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UTI recently partnered with BMW of North America to support their new initiative that leverages the discipline and work ethic of U.S. Marines to produce specialized automotive technicians who will help relieve the labor shortage.
The United States is a country on the move. Vehicles pack busy streets, freeways, and highways. Close to half the country’s material goods are shipped long distances in diesel transport vehicles. Industries are growing in all directions, including high into the air and deep into the earth.
And there are no signs of stopping anytime soon.
However, America is currently being forced to slow down. Businesses that should be thriving in these economic conditions can’t grow due to a lack of skilled workers such as machinists, welders, and auto and diesel technicians.
There are a variety of factors contributing to the lack of skilled workers. Among them is a societal emphasis on four-year college degrees and the devaluation of technical education.
This could be due to the misconception that only a college degree guarantees a steady career. The opposite seems to be true as industries scramble to hire skilled laborers.
Universal Technical Institute has been well aware of the labor shortage, and has tried to minimize its effects by supplying the transportation and construction industries with highly trained technicians.
Clearly, a greater effort is required if American businesses are to reach their full potential.
The BMW MSTEP (Military Service Technician Education Program) provides exclusive training to active-duty military personnel residing at Camp Pendleton.
The 16-week course teaches students how to diagnose and service premium vehicles, and provides them with hours of hands-on training under the hood of a BMW.
BMW vehicles require specialized technicians with in-depth knowledge because they are some of the most advanced driving machines on the road.
MSTEP brings students up to speed with the latest in engine technology and mechanics. They learn the manufacturer-approved process for disassembling and reassembling high-performance engines, and the fundamentals that keep them running smoothly.
But the engine is just a component of the modern BMW. Tech knowledge in MSTEP is required to access and interpret BMW’s computer codes, and diagnose and repair electrical systems.
During the program, BMW will actively seek to help MSTEP students get job interviews at BMW dealerships.
MSTEP graduates will be recognized as Member Level BMW technicians and earn factory credentials, and though jobs are never guaranteed, that makes them suitable candidates for any BMW service center or dealership.
At a celebration honoring the beginning of the three-way partnership between UTI, BMW and Marine Corps Base Camp Pendleton, UTI President and CEO Kim McWaters enthusiastically stated that “with the transportation industry’s strong demand for highly skilled and trained talent, there has never been a better time to be an automotive technician.”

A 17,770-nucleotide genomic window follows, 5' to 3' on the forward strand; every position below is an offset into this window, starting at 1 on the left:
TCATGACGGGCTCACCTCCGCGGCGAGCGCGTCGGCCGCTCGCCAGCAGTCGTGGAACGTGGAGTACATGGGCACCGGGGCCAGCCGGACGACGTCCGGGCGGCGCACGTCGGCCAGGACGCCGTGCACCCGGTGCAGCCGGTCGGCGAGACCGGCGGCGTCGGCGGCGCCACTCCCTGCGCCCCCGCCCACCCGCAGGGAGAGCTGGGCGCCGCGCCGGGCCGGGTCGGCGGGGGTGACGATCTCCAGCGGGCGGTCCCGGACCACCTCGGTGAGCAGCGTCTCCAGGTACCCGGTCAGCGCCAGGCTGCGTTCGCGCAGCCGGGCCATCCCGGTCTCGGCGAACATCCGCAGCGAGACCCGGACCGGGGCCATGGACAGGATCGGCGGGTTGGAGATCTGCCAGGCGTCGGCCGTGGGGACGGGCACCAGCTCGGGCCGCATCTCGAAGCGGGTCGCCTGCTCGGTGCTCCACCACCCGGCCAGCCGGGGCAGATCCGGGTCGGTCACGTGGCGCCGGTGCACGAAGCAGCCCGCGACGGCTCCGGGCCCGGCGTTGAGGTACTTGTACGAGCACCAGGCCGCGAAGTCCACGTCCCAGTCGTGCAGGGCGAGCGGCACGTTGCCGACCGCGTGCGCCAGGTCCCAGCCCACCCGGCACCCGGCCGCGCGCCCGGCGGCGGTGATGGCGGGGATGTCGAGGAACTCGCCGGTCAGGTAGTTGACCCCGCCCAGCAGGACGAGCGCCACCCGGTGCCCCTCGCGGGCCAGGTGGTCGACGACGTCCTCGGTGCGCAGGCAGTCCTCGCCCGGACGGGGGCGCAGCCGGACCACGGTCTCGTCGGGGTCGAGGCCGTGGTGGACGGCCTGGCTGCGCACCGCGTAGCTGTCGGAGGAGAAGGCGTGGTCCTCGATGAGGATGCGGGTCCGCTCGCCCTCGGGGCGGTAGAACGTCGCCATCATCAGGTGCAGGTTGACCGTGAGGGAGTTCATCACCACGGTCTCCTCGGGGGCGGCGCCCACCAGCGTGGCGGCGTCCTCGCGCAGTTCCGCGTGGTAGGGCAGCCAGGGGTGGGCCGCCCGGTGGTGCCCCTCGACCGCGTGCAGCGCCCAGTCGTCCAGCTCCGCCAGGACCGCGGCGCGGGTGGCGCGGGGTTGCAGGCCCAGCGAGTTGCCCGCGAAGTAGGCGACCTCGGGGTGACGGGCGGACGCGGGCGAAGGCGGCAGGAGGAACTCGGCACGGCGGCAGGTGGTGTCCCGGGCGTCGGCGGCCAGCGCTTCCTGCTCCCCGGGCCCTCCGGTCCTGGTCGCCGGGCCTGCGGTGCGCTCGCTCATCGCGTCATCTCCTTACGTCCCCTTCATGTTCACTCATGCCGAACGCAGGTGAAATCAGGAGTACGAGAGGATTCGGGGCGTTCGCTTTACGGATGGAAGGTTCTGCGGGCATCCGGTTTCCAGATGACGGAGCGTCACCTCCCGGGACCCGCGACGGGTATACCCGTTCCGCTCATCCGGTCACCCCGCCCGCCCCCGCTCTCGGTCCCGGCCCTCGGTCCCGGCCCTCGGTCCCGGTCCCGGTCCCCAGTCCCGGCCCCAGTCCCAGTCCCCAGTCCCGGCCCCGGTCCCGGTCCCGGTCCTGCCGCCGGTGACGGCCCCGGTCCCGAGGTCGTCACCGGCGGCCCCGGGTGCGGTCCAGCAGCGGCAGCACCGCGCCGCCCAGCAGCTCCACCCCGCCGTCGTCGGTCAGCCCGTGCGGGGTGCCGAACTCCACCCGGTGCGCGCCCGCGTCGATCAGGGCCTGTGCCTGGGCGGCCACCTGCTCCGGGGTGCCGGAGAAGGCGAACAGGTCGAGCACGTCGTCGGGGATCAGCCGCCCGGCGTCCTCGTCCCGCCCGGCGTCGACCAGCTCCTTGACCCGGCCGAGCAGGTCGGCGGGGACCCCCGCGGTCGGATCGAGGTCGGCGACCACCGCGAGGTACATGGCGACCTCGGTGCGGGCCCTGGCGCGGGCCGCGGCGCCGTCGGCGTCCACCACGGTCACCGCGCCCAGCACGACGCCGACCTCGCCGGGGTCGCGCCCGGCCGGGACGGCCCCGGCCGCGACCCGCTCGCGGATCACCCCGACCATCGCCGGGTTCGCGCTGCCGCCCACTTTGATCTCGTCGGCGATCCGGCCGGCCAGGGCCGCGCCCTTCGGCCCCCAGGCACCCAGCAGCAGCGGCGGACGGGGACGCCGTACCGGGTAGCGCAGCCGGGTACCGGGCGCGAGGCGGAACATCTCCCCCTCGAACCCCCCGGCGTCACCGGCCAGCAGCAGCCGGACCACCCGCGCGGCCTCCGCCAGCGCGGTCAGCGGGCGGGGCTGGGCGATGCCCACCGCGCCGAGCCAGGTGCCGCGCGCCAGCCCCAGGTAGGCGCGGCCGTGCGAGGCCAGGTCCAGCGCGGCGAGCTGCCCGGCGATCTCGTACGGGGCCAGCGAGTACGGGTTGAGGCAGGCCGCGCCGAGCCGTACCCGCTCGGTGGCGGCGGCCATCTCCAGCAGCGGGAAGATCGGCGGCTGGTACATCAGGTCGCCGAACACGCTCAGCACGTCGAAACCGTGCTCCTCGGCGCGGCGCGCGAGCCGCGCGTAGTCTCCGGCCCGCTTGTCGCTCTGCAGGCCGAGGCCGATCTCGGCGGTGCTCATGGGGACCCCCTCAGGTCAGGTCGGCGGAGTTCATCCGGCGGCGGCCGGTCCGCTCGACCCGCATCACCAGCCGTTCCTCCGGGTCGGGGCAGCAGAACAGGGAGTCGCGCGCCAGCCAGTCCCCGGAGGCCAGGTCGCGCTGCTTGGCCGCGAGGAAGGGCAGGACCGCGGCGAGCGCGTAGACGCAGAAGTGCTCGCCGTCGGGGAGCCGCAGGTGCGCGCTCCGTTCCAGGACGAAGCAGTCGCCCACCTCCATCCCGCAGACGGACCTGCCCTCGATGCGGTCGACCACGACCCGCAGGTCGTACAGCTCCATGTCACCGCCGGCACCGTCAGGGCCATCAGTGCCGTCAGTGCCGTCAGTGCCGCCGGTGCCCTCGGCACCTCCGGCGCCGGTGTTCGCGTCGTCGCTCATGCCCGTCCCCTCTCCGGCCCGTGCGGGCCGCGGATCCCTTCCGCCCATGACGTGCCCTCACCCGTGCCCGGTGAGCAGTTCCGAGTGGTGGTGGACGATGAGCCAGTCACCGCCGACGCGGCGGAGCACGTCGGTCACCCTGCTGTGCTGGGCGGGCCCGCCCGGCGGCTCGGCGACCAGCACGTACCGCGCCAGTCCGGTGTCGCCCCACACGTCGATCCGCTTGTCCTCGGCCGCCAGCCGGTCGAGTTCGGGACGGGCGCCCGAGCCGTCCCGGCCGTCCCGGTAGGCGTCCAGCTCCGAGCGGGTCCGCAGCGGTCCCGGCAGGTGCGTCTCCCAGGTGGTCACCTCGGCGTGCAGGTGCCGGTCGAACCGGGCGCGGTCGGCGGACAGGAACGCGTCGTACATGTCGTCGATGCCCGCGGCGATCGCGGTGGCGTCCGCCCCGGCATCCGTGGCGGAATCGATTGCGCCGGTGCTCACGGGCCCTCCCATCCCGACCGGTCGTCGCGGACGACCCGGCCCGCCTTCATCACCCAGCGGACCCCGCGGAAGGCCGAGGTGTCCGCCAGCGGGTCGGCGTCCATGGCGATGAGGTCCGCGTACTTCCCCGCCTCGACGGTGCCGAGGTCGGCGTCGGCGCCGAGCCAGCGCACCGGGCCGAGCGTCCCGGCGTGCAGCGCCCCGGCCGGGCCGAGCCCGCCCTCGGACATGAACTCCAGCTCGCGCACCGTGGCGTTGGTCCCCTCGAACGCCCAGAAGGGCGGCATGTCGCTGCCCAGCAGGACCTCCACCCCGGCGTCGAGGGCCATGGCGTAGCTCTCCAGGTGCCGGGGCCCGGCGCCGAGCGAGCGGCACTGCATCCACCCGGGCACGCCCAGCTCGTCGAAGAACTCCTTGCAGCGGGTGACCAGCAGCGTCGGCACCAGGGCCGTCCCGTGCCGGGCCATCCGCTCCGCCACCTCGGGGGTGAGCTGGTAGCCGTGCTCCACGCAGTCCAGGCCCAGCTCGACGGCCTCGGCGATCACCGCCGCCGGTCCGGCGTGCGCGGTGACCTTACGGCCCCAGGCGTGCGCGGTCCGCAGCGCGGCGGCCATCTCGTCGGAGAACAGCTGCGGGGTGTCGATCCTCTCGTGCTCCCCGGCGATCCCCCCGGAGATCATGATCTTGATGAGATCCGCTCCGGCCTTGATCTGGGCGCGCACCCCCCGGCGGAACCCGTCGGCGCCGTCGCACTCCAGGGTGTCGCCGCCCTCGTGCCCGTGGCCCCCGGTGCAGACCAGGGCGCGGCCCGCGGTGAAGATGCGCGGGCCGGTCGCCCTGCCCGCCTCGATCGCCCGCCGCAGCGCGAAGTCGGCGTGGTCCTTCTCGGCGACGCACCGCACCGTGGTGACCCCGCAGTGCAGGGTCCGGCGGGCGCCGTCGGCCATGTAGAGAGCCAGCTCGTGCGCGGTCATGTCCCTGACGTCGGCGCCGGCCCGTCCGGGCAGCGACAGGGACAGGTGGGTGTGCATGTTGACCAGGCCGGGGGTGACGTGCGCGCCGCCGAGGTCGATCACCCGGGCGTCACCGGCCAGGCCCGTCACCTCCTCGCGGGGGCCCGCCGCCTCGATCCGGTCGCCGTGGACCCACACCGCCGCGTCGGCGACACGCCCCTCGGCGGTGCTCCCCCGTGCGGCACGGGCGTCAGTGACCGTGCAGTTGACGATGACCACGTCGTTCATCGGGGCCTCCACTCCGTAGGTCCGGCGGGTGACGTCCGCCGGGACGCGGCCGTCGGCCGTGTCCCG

The benefits of MSTEP are far-reaching. It provides active military members a chance to learn a marketable skill that could jump-start their civilian careers after they’ve served their tours of duty.
Brig. Gen. Kevin J. Killea, commanding general for Marine Corps Base Camp Pendleton, recognized the value in helping “transitioning service members prepare for a successful career outside of the military ... and find employment as BMW technicians.”
In addition, it qualifies them to work with a premium car brand, making them invaluable resources for BMW service centers and dealerships.
BMW of North America is finding creative ways to solve the labor shortage, and they are hopeful that the MSTEP program will supply their various locations with specialized technicians and bring the military work ethic and strength to BMW.
It only takes a few minutes to learn about technician training opportunities.
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1) UTI is an educational institution and cannot guarantee employment or salary.
2) For important information about the educational debt, earnings and completion rates of students who attended this program, and to review the applicable Gainful Employment disclosure, visit www.uti.edu/disclosures.
6) UTI graduates' achievements may vary. Individual circumstances and wages depend on personal credentials and economic factors. Work experience, industry certifications, the location of the employer and their compensation programs affect wages. UTI is an educational institution and cannot guarantee employment or salary.
7) Some programs may require longer than one year to complete.
10) Financial aid and scholarships are available to those who qualify. Awards vary due to specific conditions, criteria and state.
12) Based on data compiled from the U.S. Bureau of Labor Statistics, Employment Projections (2016-2026), www.bls.gov, viewed October 24, 2017. The projected number of annual job openings, by job classification is: Automotive Service Technicians and Mechanics, 75,900; Bus and Truck Mechanics and Diesel Engine Specialists, 28,300; Automotive Body and Related Repairers, 17,200. Job openings include openings due to growth and net replacements.
15) Manufacturer-paid advanced training programs are conducted by UTI’s Custom Training Group on behalf of manufacturers who determine acceptance criteria and conditions. These programs are not part of UTI’s accreditation.
Universal Technical Institute of Illinois, Inc. is approved by the Division of Private Business and Vocational Schools of the Illinois Board of Higher Education.